there she is, and there's the water — nobody shan't interfere !"

" Let him try it !" said Jule, with defiance.



THE KING OF THE HUR0N3. 83

Grover foamed with rage : " Give me a pistol, then !" he
exclaimed, turning to Bluff, who handed him one of a pair, which
was stuck in his belt ; " Stand back there, boys, ; we'll try the
toughness of her hide — stand back !"

But at this moment a shout of " fair play !" rang from one side of
the cabin, and a large negro, one of the crew, crowding himself
forward, rushed up to Jule, and placed one of his own pistols in|her
hand ;— " Mr play !" he said, — " don't shoot the child down like a
wolf— if pistols is the word, let 'em both have 'em !"

The movement appealed strongly to the sympathies of the
pirates, as well as to their rude sense of justice, and the novelty of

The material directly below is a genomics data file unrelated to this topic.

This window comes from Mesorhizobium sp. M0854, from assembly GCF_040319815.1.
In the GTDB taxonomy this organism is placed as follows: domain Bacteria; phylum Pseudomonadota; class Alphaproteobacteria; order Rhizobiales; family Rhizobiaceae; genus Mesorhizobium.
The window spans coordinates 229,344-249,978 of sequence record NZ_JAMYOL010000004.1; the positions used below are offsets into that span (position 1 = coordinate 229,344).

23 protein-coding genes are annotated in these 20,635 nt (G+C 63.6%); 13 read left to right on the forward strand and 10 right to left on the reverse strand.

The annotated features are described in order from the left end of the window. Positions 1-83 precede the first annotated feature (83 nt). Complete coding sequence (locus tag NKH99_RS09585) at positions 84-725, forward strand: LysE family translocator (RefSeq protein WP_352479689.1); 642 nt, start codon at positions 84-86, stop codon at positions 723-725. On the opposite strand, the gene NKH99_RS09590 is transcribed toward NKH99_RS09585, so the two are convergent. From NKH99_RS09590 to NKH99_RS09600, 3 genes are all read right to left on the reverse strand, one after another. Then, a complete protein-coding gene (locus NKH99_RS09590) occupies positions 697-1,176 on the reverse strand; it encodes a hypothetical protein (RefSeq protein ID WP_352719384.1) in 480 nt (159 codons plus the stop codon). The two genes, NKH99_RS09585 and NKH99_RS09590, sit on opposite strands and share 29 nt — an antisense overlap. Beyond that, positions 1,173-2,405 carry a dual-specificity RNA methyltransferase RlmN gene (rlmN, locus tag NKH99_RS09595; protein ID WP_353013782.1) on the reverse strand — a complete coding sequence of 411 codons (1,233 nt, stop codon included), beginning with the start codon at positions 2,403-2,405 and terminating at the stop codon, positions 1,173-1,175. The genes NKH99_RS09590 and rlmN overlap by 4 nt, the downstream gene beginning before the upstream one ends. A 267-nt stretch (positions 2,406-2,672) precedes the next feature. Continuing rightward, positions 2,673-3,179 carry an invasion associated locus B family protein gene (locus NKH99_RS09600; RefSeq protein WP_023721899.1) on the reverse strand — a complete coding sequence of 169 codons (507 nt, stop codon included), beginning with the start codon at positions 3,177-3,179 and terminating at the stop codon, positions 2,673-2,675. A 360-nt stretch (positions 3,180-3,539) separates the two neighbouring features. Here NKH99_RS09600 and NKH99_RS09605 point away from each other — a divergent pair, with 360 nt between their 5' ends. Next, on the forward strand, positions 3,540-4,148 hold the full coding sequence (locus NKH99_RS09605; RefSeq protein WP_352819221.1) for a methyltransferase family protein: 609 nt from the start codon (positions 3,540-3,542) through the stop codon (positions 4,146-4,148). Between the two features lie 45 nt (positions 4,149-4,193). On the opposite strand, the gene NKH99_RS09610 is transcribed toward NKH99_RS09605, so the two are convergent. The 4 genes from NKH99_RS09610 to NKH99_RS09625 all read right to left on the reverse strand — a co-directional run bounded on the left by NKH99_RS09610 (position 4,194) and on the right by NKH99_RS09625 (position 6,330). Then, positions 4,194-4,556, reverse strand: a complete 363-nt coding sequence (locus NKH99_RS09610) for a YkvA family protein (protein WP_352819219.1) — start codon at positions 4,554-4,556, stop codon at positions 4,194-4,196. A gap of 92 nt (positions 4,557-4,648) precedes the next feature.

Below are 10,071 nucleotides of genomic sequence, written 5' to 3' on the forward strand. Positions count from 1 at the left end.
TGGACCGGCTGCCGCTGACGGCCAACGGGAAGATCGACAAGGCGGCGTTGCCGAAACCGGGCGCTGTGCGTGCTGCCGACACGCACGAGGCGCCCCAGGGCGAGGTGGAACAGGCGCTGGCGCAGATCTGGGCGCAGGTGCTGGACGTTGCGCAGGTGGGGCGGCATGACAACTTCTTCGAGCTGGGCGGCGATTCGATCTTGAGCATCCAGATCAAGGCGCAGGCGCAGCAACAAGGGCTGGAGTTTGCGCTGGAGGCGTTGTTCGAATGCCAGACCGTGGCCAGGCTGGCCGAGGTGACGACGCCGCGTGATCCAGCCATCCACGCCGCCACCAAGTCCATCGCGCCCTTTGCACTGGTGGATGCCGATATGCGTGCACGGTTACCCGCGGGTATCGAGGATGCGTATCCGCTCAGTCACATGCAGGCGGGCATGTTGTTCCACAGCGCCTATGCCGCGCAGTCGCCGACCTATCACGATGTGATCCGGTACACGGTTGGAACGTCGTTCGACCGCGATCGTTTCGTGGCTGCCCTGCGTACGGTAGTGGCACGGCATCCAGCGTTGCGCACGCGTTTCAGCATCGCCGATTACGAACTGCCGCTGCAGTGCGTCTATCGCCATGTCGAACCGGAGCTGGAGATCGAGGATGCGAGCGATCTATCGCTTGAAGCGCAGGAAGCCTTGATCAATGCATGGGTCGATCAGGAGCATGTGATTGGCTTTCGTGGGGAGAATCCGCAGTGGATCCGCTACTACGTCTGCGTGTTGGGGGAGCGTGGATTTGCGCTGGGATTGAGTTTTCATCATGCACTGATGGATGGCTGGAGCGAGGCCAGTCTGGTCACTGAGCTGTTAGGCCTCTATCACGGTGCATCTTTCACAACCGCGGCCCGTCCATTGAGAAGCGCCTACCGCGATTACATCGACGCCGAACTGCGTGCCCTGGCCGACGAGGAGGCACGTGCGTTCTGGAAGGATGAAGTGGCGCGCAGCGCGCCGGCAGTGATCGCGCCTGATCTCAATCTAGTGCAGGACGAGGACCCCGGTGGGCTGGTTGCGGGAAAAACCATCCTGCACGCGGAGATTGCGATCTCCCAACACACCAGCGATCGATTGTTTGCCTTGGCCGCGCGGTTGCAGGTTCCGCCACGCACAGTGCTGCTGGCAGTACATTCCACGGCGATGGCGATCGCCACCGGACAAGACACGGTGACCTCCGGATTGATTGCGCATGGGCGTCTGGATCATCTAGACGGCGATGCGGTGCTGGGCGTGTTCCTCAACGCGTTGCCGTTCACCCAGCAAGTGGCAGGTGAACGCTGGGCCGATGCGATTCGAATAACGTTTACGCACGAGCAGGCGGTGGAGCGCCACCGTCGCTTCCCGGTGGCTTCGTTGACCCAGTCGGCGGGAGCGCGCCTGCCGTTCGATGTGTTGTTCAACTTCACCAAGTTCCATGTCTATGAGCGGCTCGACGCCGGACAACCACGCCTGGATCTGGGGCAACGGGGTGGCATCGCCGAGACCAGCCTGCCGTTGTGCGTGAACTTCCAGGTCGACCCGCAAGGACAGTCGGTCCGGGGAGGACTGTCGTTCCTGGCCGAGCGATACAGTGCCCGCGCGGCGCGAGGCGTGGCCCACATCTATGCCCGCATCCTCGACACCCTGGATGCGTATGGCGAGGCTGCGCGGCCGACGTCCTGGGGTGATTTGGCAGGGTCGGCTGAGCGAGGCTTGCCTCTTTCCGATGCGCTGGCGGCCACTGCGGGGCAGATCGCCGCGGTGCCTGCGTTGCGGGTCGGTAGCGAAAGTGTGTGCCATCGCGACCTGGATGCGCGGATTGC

the idea was irresistibly attractive. The captain, solicitous for Gro-
ver's safety, attempted to interfere, and ordered the slave to be
disarmed; but the clamor outsounded his authority, and no one
offered to obey, which might indeed have proved a dangerous
undertaking. The men fell back to clear a space for the combat,
but Grover, declining so extraordinary a duel, had mingled with the
retreating phalanx, and quite disappeared from the view of his
antagonist.

Still frantic with wrath, he yet had sense to perceive his ludicrous
position, and would have needed but little additional goading to
cause him to turn his weapon upon himself. He went upon deck,
and sought the fresh air, postponing for a few minutes his still
determined revenge ; but delay brought reflection, and a change
of views. He was a bad man, but not bad enough, excepting in
the very boiling of passion, to murder one whose only fault had
been fidelity to a friend. Perhaps he might still have accomplished
such an object if he had persisted in it ; but he was heartily sick-
ened of the whole transaction, and asked for nothing but to be
quietly put on shore. He made no terms about the negress, never
doubting that she would be carried away and sold, .inasmuch as the